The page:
The question comes up every other year in the months leading to the Ryder Cup.
It is an American perspective, offered by someone who has been involved in the matches every year since 1993. He will notice a group of Europeans on the putting green or the practice range, then turn and whisper,
"Who's their Peter Baker?"
Translation: Which player hardly anyone knows will morph into a major champion at the Ryder Cup?
Baker won three times in his 20 years on the European tour and only once finished in the top 10 on the Order of Merit. His best result in a major was a tie for 14th at Royal Birkdale in 1998. Then again, he played in only 16 majors. His best season came in 1993, when he won twice in Europe and qualified for his first and only Ryder Cup team.
But this was before The Golf Channel was around to televise the European tour, so even the most die-hard American golf fans knew next to nothing about the Englishman until September at The Belfry. Baker won three of his four matches, including a singles victory over U.S. stalwart Corey Pavin.
Another of his victims that week was Paul Azinger, now the U.S. captain, who was asked the same question Tuesday with a twist.
Could the next Peter Baker turn out to be an American?
"It's possible we could have eight fresh faces," Azinger said.
"Our Peter Baker could be Anthony Kim."
Ryder Cup aside, there is a slow but sure changing of the guard in American golf.
Tiger Woods is still atop the mountain, and it could take years to reach him even with the most experienced sherpas. Phil Mickelson might be getting slightly taller from all that stretching, but he isn't going anywhere soon.
The fresh blood includes players like Kim, a 22-year-old who showed his firepower this month by winning the Wachovia Championship with by five shots with a record score. It includes Brandt Snedeker, who flirted with 59 as a rookie, won in Greensboro and showed plenty of panache in his wild final round at the Masters.
Boo Weekley has game to go with his homespun charm. J.B. Holmes won for the second time in his career at the FBR Open and is just outside the top eight in U.S. qualifying. Sean O'Hair and D.J. Trahan, both in their 20s, now have two PGA Tour victories.
"We've had a turnover in American golf," Mickelson said.
"We've had turnover the last few years. I think that we've got a lot of good, young players that are going to make the team this year, and I think that last year's Presidents Cup team had a real energy boost from those young players who were energetic and enthused and motivated to play well. I think we'll have, hopefully, the same thing on this year's Ryder Cup team."
Not to be forgotten is that Azinger, who directed the PGA of America to overhaul the qualifying system, now has four captain's picks. European players expect him to go with experience, something Lee Westwood and Padraig Harrington predicted a few weeks ago when asked which team was likely to have more rookies.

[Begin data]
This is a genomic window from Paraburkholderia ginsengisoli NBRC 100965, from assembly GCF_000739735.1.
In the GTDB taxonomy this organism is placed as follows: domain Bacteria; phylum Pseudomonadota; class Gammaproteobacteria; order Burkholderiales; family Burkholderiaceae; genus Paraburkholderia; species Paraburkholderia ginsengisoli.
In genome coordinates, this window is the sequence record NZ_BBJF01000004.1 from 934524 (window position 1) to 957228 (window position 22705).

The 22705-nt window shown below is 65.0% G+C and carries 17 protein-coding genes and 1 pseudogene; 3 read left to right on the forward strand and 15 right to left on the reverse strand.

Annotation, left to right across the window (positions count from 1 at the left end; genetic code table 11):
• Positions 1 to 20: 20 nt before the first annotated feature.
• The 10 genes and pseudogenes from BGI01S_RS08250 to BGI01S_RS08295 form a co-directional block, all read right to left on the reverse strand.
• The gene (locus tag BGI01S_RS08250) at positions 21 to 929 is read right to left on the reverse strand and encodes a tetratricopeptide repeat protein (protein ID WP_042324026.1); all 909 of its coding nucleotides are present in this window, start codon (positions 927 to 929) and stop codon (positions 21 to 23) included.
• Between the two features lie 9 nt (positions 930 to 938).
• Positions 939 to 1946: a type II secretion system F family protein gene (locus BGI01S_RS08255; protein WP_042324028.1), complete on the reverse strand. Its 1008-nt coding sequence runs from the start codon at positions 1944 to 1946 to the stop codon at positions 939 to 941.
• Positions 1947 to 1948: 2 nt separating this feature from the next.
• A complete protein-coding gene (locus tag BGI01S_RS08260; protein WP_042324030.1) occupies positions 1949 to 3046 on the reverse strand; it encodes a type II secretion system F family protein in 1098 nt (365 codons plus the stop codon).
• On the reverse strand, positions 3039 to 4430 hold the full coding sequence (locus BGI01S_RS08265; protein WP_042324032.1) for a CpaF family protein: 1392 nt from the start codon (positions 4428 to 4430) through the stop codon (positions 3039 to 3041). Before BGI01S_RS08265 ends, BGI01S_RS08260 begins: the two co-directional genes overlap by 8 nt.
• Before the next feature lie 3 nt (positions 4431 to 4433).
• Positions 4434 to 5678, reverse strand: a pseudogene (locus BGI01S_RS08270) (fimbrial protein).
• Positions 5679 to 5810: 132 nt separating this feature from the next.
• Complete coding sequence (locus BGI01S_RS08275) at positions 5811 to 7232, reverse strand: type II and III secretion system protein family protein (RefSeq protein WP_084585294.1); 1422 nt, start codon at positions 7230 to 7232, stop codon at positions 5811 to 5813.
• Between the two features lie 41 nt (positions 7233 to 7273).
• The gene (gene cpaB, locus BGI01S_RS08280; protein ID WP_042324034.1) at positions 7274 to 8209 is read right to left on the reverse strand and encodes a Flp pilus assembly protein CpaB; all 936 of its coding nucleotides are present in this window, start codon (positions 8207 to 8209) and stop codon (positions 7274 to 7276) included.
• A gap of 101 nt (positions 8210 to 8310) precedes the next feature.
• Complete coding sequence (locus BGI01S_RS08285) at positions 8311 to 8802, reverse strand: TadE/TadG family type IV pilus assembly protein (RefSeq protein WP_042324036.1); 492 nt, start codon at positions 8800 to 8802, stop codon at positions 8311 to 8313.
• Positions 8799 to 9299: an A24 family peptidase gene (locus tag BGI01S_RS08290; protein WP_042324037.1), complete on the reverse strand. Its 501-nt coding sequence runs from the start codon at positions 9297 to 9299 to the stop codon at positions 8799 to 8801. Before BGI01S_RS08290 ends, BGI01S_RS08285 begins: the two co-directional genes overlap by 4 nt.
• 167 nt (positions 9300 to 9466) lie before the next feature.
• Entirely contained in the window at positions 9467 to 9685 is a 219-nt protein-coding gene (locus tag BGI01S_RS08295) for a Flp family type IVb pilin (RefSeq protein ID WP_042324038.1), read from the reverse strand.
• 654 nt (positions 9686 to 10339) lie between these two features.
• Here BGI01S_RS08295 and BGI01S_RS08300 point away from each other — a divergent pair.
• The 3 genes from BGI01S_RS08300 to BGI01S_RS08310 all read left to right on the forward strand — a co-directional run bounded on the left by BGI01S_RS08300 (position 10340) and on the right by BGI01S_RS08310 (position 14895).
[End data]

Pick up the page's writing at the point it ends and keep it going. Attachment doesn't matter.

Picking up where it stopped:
"Probably ours, just purely by the fact that Zinger has got four picks and he can pick experience if he wants," Westwood said.
"Which he will probably do."
But Azinger is unpredictable. He showed a glimpse of that last year when asked whom he would take as two picks if he were captain of the Presidents Cup. He offered Holmes and Bubba Watson, with instructions to hit driver on every hole except for the par 3s.
Azinger wants the hot hand. No experience required, only trophies.
"Hal Sutton said it took a generation to get into this mess, and it will take a generation to get out of it," Azinger said.
The mess is the Americans' paltry record in an exhibition they once owned. Europe has captured the Ryder Cup eight of the last 11 times, including record margins (18½-9½) the last two matches.
"They've won five of the last six, and the one you win was a miracle comeback," Azinger said, referring to Brookline in 1999.
"Maybe we're at the beginning of the generation that gets us out. I feel like the selection process we have now puts the right guys on the team. It's going to be really difficult to make the team and not win."
Even with new faces in American golf, Europe might have an even greater wealth of talent in the pipeline.
Justin Rose is likely to make his first Ryder Cup team, with Martin Kaymer, Nick Dougherty and Graeme McDowell in decent position heading into the summer. Britain is intrigued by a pair of pups named Rory McIlroy and Oliver Fisher.
There are no more Peter Bakers in the Ryder Cup. No surprises.
Part of that is more awareness of global golf, and the fact so many European players are making at least a half-dozen trips to America each year for majors or World Golf Championships.
Besides, Baker was merely a symbol.
Rookies didn't carry Europe to all those victories. Dating to 1995, rookies contributed 19 percent of Europe's total points, while U.S. rookies contributed about 30 percent.
Baker was symbolic of the European rookies who always seemed to deliver the crucial point — Philip Walton with the winning putt on the 18th green at Oak Hill in 1995; Phillip Price beating Mickelson in singles at The Belfry in 2002, followed by Paul McGinley's cup-clinching putt; David Howell's clutch 6-iron on the 17th hole at Oakland Hills that turned back a U.S. rally in 2004.
That's what Azinger wants on his side.